We Are Not Racist… We Are Historians

More often than not, people subconsciously judge the past based on their own present morality. It is a subconscious action that we don’t realize we are doing unless we are aware of it. People often believe that white slave holders in the South pre-civil war were immoral or that Apartheid in South Africa was evil in its very nature. Although in these cases we are dehumanizing the oppressors, we can sometimes flip this mentality as well: Rome was considered to be an all-powerful nation even though it expanded its borders to conquer and subjected more people every year. We also see the Egyptians as an incredible and powerful nation even though they forced their Hebrew neighbors, who came to them seeking refuge, into slavery. While I am not saying racism is acceptable nor that Rome was not a powerhouse in its time, I am merely trying to point out that there are two sides to every conflict in history.

One thing that we have done in the courses at Messiah College is to read primary sources from both sides. As historians, we read journals and letters from white plantation owners in the south as well as biographies of slaves. We read the oppressing white government constitutions along with political statements from the oppressed. The further you go back, however, the harder it gets: we read surviving decrees from Roman and look at stories, myths, or remaining documents from the people who were conquered. We read biblical and historical texts from the Hebrews as well as examining depictions and hieroglyphics from the Egyptians. As you can see, history requires a lot of reading. We NEED to analyze each of these items so that we can gain a fully developed and equal view of both sides of the story. However we are not hearing both sides so that we can properly place the blame on someone but rather so that we can understand how both groups of people felt and why there was conflict in the first place.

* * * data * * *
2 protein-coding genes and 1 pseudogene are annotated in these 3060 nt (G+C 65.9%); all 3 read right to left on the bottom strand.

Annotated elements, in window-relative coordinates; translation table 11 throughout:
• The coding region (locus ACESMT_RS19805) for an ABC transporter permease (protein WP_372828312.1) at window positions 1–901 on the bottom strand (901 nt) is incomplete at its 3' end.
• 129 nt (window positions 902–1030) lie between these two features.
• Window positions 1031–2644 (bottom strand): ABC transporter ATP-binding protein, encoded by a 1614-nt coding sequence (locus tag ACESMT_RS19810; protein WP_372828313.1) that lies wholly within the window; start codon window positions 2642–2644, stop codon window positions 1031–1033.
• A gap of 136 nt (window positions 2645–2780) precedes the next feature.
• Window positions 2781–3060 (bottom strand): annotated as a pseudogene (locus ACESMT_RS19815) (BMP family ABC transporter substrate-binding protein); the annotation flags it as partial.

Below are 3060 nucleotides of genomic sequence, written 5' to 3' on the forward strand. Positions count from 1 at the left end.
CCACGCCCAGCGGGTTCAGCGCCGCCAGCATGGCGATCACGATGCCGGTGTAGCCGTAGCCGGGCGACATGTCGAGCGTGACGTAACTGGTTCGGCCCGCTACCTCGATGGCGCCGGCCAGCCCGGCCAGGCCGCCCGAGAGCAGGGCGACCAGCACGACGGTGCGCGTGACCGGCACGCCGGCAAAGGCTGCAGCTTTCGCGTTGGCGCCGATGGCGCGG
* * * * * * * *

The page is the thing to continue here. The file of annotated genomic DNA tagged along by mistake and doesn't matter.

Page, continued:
As Phil mentioned before, hindsight is 20/20 but too often people only see what they wish to see and ignore the rest of the evidence. Again I am not condoning racism or oppression but rather I am acknowledging the fact that it has existed in history and that, in order to prevent it in the future, we need to understand the emotions of both parties then so that we can hopefully be more open to the emotions of both parties now or in the future.

-Megan

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Posted in Some Of The History We Write, Some Simple Rants On History, The Ways Historians Think

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